Chicago Bears Draft Analysis: Linebacker Khaseem Greene

With the departure of Nick Roach and the choice to not pursue Brian Urlacher, most everyone assumed correctly that the Bears would look to improve the linebacker depth in the draft.  Phil Emery did just that by reaching out and drafting two linebackers of the future in both the second and fourth rounds of the draft. 

Emery first addressed the middle linebacker position by drafting Jon Bostic from the University of Florida.  He then proceeded to address the linebacker position again in the fourth round by drafting Khaseem Greene from Rutgers.   While the Bostic pick raised some eyebrows with Arthur Brown still on the board these two picks essentially cancel each other out in terms of value. 

While some people didn't project Bostic as a potential second round draft pick, Greene was considered to be a second round pick who fell to the Bears in the fourth round.  If Bostic can be considered a third or fourth round value, then the value is evenly distributed within the draft.

Khaseem Greene is a two-time Big East conference defensive player of the year.  That means for two straight years the coaches within the Big East agreed taht Greene was the best defensive player on the field.  That achievement in and of itself is impressive, but it doesn't nearly tell the entire story about his play-making ability. 

The value of a linebacker can't be equated simply in the total number of tackles he makes, that statistic can be completely misleading.  The most common way to gauge a linebacker is by how many tackles for a loss he racks up, how many turnovers he's forced.  These simple stats give you an idea of the type of play-maker this linebacker is, but there are new metrics which give a much clearer picture. 

One of these new statistical metrics is known as impact tackles and the definition is a much better way to gauge the true success a linebacker is making on the field. 

Impact tackles by definition are "tackles that result in a gain of one or two yards by an offensive player and the play does not result in a first down or a touchdown."  In other words if it's 3rd and 1 and that player makes a tackle after a two yard gain, that would not count as an impact tackle.  However if it's third and two and the running back gains only one yard and Greene makes the tackle short of the first down, that would count as an impact tackle.  As would any tackle on 1st and 10 that results in a gain of either one or two yards.  These are the types of tackles you want out of your defenders, not tackles five or six yards down the field from behind.  

Out of all the linebackers in the 2013 NFL draft Khaseem Green made an incredible 27 impact tackles during the season.   That number is 10 more than the next closest player who had a total of 17 impact tackles, which belongs to Kevin  Reddick of North Carolina.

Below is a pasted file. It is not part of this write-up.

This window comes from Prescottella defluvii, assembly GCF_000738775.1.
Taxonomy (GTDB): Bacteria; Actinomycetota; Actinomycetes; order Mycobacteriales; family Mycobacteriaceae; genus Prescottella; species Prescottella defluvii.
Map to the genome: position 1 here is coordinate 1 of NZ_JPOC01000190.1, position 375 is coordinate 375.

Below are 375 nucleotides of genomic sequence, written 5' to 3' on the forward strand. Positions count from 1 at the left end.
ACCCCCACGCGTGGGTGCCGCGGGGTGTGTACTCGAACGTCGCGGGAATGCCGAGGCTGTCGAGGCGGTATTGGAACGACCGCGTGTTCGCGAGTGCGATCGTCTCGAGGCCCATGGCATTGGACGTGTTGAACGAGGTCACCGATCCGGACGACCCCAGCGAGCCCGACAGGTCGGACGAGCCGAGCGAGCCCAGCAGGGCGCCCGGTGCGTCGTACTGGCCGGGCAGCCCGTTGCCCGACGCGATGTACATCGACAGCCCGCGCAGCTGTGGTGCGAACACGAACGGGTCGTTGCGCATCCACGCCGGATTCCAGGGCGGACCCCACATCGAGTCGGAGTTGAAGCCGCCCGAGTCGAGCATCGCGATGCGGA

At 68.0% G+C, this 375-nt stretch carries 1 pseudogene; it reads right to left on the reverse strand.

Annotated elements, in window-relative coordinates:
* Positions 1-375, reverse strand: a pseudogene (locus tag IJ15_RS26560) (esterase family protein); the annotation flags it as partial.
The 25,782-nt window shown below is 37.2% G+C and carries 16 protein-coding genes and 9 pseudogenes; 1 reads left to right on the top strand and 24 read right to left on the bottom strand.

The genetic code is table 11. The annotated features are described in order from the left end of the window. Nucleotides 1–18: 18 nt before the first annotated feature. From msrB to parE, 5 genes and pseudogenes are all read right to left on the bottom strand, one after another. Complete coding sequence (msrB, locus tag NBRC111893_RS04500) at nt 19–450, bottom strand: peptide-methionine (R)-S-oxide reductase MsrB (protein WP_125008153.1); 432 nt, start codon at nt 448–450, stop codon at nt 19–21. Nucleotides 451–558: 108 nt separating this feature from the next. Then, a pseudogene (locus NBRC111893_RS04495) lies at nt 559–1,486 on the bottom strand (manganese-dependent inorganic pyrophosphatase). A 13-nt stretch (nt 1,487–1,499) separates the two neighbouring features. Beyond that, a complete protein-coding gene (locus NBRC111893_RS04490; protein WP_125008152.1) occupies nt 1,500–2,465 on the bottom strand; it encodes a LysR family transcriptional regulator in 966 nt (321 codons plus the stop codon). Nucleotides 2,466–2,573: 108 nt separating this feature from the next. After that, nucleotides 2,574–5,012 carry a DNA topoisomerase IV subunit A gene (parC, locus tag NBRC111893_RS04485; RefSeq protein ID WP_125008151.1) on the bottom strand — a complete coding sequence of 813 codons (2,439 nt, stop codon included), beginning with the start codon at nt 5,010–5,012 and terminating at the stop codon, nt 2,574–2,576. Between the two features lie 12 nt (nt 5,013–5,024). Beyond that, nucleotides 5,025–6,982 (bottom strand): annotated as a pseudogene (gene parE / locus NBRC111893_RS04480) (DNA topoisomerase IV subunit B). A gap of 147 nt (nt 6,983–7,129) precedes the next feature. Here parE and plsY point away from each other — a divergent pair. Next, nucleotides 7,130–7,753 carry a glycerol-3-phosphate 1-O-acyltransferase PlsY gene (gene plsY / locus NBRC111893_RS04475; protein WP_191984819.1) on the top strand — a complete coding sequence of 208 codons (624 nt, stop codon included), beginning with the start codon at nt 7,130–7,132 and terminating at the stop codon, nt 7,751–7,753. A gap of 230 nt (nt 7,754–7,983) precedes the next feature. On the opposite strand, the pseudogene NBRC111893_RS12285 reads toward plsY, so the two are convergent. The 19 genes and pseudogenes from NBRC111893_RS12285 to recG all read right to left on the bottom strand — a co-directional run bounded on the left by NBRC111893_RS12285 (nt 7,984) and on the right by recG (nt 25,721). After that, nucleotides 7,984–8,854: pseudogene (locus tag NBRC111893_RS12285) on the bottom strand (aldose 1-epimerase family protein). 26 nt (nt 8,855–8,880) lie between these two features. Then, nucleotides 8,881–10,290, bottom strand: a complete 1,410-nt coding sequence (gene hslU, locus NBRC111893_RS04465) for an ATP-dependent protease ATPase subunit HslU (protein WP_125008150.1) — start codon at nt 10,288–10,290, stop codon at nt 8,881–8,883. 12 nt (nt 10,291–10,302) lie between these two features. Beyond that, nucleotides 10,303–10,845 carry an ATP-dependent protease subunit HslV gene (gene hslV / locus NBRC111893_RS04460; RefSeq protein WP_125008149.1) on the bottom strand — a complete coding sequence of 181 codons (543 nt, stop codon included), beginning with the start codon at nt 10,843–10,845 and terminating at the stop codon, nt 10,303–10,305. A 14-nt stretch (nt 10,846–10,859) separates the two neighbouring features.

To put it simply Greene was a dominating force in the Big East during his career at Rutgers.  In addition to those 27 impact tackles, a total that nearly doubles the rest of the impact totals of player coming out for the NFL draft, Greene accounted for 19 turnovers during his career at Rutgers.  Greene forced 12 fumbles, picked off six passes and recovered another fumble during his career.  

Adding more to the linebacker stew according to STATS Inc  Greene had a "11.83 –The incredible Successful Snap % Difference of Rutgers LB Khaseem Greene. This metric is determined by looking at a team’s success % on snaps when a player is in the game minus the team’s success % on snaps when that player is not in the game. Greene also recorded 7 tackles for loss, 13 non-sack pressures, 18 QB knockdowns.  

Keep in mind that Greene played the weak-side linebacker in a 4-3 defense and wasn't asked to rush the passer like Jarvis Jones was out of a 3-4 defensive alignment.  Greene's game is not that of a natural pass rusher, and yet when he blitzed he made a big impact for a player playing a different role that edge rusher. 

Simply put, the football cliche that is often thrown out there is "a linebacker must have a nose for the football."  Well when you can metrically quantify precisely the definition of nose for the football and making an impact, Greene was one of the top linebackers in the country. 

If Phil Emery is looking to develop an eventual replacement for Lance Briggs as the weak-side linebacker, (it won't happen in 2013) he appears to have found that player in Khaseem Green.  While middle linebackers typically make the most headlines in a 4-3 defense, the responsibility of a weak-side linebacker is of equal importance.  Most often the weak-side defender has the clearest path to the ball, and is also back-side contain against zone rushing teams.  

Most Bears fans I think realize just how important a great weak-side linebacker can be, because no player has played the position better than Lance Briggs has over the last decade.  Right now at least it appears that Phil Emery has found an extremely viable player to step in and eventually replace Briggs and possibly carry on his legacy. 

Emery may have made some very questionable picks over the last two drafts, but getting a player like Khaseem Greene in the fourth round may turn out to the best draft pick Emery has made during his first two years as GM of the Bears.